On Christmas Eve, the spirit of Charles Dickens descended on Mar-a-Lago. President Donald Trump was haunted by Dickens' ghosts of Christmases Past, Present and Future. It was not a good night for the ghosts, nor for Trump, in which Christmas carols were notably absent.
The Ghost of Christmas Past was Abraham Lincoln. His questioning was pointed, tough and chastising. "Mr. Trump," Lincoln began. "What have you done to my party and to Republicans?"
"We believed in ideals and truth. We believed in allowing our better angels to prevail. And we believed in charity for all with malice toward none."
Trump interrupted. "Abe, may I call you Abe? This is not 1861 or 1865. It is worse. The Democrats are destroying the nation. They are far more dangerous than the Confederates who lacked the industrial base to defeat the North. But the Dems have all the money to do the job."
"Mr. Trump, you may not call me Abe! Mr. Lincoln or President Lincoln will suffice. And we are off to visit a household in New York and a family who spent a great deal of money at Trump University and lost it all."
"That is unfair," Trump bellowed. "Trump University was a great success. People learned how to make money."
"And that is why you had to close it down and pay $25 million in damages?"
"That never happened -- it was the lying media and fake news."
This family lived in a cold-water flat in a Bronx complex owned by the president's son-in-law Jared Kushner. Heat and electricity were sporadic in the tiny, squalid apartment. The youngest of five children was dying because the family could not afford medications.
Despite Lincoln's pleas, Trump took little notice of the conditions and soon found himself in bed at Mar-a-Lago awaiting Christmas Present. It was John McCain.
"McCain, what are you doing here?" a flustered Trump muttered.
"I am taking you to Afghanistan and the front lines. For a moment you will be Pvt. Trump in a forward operating base under attack by the Taliban."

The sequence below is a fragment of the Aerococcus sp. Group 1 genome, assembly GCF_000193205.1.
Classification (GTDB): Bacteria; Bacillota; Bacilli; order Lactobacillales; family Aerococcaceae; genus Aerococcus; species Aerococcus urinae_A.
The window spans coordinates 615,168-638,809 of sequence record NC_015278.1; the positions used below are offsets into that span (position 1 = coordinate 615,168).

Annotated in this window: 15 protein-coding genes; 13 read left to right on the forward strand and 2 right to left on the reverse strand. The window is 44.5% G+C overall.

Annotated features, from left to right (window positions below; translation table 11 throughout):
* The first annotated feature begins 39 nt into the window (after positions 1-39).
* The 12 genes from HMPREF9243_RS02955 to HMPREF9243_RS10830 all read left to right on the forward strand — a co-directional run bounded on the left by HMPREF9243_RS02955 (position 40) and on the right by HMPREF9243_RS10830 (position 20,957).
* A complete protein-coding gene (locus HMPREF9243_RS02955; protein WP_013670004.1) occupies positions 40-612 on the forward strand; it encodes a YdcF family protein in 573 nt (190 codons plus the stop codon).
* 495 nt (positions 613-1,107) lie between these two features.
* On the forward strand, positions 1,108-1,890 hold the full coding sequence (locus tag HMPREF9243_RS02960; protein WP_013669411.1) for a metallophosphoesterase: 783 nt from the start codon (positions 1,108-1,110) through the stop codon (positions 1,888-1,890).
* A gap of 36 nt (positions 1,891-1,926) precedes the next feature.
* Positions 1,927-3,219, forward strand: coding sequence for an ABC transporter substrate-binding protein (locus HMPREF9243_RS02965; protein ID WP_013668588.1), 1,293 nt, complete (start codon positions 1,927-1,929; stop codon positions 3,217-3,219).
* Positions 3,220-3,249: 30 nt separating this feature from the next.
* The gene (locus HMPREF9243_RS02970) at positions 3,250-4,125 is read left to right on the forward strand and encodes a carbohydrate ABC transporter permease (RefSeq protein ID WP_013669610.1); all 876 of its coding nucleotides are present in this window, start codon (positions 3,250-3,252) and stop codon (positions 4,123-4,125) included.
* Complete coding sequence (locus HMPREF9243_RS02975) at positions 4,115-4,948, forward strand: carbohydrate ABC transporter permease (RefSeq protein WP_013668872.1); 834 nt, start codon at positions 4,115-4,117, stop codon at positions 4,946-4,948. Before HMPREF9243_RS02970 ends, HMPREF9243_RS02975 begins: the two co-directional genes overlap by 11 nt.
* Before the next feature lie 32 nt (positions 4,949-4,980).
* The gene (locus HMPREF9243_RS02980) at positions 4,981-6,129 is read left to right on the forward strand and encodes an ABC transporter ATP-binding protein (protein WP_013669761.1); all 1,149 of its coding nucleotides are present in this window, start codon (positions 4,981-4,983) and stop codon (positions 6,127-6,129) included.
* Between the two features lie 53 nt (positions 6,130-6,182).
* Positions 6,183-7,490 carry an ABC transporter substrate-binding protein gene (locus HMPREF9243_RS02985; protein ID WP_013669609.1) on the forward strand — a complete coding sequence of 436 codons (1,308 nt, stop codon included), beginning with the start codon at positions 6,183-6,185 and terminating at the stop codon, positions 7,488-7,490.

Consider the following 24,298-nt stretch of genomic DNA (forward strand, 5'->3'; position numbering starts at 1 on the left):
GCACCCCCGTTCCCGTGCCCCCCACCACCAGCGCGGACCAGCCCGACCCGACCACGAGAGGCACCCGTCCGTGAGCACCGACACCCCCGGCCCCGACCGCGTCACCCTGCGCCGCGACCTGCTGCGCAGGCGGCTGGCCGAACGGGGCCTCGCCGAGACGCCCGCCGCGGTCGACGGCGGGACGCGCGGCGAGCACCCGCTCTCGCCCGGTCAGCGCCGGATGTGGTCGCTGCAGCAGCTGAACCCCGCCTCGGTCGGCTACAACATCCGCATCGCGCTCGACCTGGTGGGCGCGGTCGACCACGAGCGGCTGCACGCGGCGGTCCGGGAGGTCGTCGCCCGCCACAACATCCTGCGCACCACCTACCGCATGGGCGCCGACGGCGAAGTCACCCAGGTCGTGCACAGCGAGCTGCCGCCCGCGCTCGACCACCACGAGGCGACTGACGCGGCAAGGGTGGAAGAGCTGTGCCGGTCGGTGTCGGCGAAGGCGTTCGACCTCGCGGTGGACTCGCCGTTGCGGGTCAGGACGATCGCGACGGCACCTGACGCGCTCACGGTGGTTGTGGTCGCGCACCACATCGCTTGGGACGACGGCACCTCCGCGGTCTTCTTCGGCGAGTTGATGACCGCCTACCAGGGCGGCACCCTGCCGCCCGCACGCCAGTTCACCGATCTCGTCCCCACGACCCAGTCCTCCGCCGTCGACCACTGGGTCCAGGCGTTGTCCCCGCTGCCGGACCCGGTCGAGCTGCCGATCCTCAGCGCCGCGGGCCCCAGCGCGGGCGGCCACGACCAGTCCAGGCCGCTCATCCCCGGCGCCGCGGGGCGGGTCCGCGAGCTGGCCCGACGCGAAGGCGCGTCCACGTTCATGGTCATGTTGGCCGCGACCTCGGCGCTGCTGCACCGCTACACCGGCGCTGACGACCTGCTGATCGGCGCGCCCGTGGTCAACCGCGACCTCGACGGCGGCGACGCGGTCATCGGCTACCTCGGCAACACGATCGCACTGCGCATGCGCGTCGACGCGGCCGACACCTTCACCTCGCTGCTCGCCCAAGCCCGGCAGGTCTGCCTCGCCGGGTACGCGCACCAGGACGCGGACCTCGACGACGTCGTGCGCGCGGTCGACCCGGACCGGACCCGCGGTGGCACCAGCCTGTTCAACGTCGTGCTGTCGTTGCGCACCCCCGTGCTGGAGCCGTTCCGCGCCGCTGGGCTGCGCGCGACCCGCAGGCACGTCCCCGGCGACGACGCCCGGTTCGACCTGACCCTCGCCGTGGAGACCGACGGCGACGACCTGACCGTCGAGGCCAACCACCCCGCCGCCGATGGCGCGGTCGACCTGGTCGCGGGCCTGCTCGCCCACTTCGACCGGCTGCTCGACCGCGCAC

"Must we?" McCain's expression was unambiguous. They were about to land in Afghanistan.
As mortar shells landed around the FOB, Trump instinctively dove for cover, cowering under the nearest table. An instant later, five Taliban crashed into the bunker with AK-47s leveled at Trump.
Back in bed, the president was in a cold sweat, shaking from the near-death experience. Before the Ghost of Christmas Present absented himself, he had a final comment. "I guess New York Military Academy never prepared you for that!" Trump relapsed into an uneasy sleep.
At the stroke of 3, the Ghost of Christmas Future appeared at Mar-a-Lago.
"Is that you, Vladimir? Thank goodness it is," the president sighed in relief.
"Donald, I do not think you should be so happy about that."
"You will see," as the pair was transported to Washington. It was June 2020. Floating above the capital, Trump heard the news. The Supreme Court had ordered the release of the president's tax returns and his business records in March.
Acquitted in the Senate in a two-day trial in January, the president was on his way to re-election. But his tax and business records were political nuclear time bombs. Both showed the Trump Organization had survived because of Russian money, much of which had been laundered.
Russian-backed loans saved several of the Trump hotels along with outright overpriced purchases of Florida condos that were under financial water. The returns were the basis for New York grand jury's indictments alleging fraud and tax evasion by Trump.
"Vlad, how did this happen? Are you screwing me? After all, I was on your side."
"Of course not. You were our preferred candidate. You have been very useful. Hillary would have been a disaster. Now that you will be crushed in November, our efforts are for naught. The Dems will win and they will make life much more difficult for us."
Returned to Mar-a-Lago, Trump sat up in horror. The first rays of the sun were filtering over the estate. Trump shook his head. What a terrible night. What nightmares. And what nonsense.
"I have done nothing wrong. Anyone in New York real estate uses taxes to advantage. Like impeachment, this is a scam, a hoax and like Russian collusion, is a witch hunt."
Restless in his oversize bed, Trump wondered aloud, "Who is this guy Dickens anyway?"
Harlan Ullman is UPI's Arnaud de Borchgrave Distinguished columnist. He serves as senior adviser at the Atlantic Council and was a professor of military strategy at the National War College and the Naval War College. His latest book is "Anatomy of Failure: Why America Has Lost Every War It Starts." Follow him @harlankullman.